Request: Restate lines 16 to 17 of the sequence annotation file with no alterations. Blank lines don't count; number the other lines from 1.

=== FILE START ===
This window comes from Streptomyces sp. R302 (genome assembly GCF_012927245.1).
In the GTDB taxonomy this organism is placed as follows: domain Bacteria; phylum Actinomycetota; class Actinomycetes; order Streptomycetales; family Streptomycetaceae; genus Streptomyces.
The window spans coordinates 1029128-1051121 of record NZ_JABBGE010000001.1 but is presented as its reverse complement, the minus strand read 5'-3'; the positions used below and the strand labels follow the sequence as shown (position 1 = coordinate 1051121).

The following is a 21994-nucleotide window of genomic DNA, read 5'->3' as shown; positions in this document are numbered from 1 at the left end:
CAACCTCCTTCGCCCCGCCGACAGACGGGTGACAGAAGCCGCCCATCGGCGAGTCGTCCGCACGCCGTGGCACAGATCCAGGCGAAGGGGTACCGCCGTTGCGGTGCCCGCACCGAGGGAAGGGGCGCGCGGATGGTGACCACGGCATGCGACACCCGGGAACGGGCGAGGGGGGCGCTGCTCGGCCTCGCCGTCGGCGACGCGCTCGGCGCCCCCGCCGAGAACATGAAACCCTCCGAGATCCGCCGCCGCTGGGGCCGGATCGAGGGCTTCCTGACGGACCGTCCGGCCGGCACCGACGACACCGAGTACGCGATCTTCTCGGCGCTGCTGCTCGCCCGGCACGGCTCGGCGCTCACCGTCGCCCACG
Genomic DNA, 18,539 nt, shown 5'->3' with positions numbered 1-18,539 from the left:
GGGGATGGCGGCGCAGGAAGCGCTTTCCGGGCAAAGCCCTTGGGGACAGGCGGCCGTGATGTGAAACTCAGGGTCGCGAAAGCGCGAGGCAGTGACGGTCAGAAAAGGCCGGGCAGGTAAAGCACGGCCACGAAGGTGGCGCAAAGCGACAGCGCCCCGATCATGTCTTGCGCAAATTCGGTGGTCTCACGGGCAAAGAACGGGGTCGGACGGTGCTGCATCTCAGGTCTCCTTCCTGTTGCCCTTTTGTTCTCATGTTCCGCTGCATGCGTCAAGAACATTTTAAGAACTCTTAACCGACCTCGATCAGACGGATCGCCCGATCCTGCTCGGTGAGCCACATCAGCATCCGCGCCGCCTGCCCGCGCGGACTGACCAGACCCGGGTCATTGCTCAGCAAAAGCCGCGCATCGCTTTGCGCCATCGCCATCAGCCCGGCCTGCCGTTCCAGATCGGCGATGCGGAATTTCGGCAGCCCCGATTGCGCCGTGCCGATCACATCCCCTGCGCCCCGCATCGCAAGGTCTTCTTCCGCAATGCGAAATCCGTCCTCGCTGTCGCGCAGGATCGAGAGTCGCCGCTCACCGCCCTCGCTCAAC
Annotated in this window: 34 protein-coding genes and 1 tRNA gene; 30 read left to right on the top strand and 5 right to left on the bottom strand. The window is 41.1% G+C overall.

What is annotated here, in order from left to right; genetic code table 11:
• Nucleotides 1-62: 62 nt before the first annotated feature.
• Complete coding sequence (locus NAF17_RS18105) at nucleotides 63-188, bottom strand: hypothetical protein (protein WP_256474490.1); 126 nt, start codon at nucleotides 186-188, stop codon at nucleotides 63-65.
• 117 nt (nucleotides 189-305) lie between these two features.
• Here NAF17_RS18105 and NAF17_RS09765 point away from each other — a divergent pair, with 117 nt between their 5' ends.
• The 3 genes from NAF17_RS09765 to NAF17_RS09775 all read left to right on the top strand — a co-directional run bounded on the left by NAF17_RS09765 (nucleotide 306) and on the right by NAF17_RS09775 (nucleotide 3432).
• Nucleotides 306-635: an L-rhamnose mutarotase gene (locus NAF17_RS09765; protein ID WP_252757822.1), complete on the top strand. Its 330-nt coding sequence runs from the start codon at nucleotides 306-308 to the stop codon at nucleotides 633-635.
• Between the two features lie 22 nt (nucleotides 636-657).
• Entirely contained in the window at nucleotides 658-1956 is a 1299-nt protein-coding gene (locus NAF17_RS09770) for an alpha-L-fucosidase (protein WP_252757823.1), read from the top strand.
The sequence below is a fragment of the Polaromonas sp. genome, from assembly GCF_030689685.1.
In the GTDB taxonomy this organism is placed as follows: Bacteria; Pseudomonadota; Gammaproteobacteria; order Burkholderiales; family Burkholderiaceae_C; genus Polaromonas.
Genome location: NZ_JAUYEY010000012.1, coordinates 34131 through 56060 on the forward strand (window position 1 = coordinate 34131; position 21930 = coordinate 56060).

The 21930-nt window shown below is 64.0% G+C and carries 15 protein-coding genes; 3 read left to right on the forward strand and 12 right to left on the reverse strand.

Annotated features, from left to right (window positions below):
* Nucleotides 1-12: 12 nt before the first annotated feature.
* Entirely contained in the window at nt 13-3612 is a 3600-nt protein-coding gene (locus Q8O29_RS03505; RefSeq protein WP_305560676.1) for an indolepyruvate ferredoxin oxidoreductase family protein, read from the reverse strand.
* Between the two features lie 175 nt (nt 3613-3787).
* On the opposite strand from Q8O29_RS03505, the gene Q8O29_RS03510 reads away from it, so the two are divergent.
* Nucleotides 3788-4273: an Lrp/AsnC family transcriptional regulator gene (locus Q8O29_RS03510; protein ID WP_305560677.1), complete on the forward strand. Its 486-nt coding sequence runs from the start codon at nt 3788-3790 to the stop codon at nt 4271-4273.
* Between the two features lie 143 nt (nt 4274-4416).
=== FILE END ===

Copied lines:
• Between the two features lie 22 nt (nucleotides 636-657).
• Entirely contained in the window at nucleotides 658-1956 is a 1299-nt protein-coding gene (locus NAF17_RS09770) for an alpha-L-fucosidase (protein WP_252757823.1), read from the top strand.